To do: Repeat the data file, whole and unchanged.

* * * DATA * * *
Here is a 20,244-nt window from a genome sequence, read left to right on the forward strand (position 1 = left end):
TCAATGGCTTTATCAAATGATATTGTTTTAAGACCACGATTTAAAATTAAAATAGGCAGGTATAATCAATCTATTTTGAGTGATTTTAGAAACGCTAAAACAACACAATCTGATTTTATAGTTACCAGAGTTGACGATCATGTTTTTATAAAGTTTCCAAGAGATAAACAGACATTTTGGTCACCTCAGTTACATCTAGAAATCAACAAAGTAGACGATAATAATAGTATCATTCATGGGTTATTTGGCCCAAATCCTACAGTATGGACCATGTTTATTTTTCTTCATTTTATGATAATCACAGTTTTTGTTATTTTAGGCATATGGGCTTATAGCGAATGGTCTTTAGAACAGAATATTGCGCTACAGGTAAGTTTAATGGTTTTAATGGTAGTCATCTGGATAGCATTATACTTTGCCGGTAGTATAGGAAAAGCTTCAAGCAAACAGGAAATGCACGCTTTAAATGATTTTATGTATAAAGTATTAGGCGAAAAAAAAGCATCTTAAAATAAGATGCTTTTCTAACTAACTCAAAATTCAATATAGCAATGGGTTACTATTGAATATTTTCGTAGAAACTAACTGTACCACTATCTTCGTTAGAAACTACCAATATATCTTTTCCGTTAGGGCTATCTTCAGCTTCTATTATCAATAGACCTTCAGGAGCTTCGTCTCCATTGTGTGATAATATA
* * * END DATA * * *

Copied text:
Here is a 20,244-nt window from a genome sequence, read left to right on the forward strand (position 1 = left end):
TCAATGGCTTTATCAAATGATATTGTTTTAAGACCACGATTTAAAATTAAAATAGGCAGGTATAATCAATCTATTTTGAGTGATTTTAGAAACGCTAAAACAACACAATCTGATTTTATAGTTACCAGAGTTGACGATCATGTTTTTATAAAGTTTCCAAGAGATAAACAGACATTTTGGTCACCTCAGTTACATCTAGAAATCAACAAAGTAGACGATAATAATAGTATCATTCATGGGTTATTTGGCCCAAATCCTACAGTATGGACCATGTTTATTTTTCTTCATTTTATGATAATCACAGTTTTTGTTATTTTAGGCATATGGGCTTATAGCGAATGGTCTTTAGAACAGAATATTGCGCTACAGGTAAGTTTAATGGTTTTAATGGTAGTCATCTGGATAGCATTATACTTTGCCGGTAGTATAGGAAAAGCTTCAAGCAAACAGGAAATGCACGCTTTAAATGATTTTATGTATAAAGTATTAGGCGAAAAAAAAGCATCTTAAAATAAGATGCTTTTCTAACTAACTCAAAATTCAATATAGCAATGGGTTACTATTGAATATTTTCGTAGAAACTAACTGTACCACTATCTTCGTTAGAAACTACCAATATATCTTTTCCGTTAGGGCTATCTTCAGCTTCTATTATCAATAGACCTTCAGGAGCTTCGTCTCCATTGTGTGATAATATA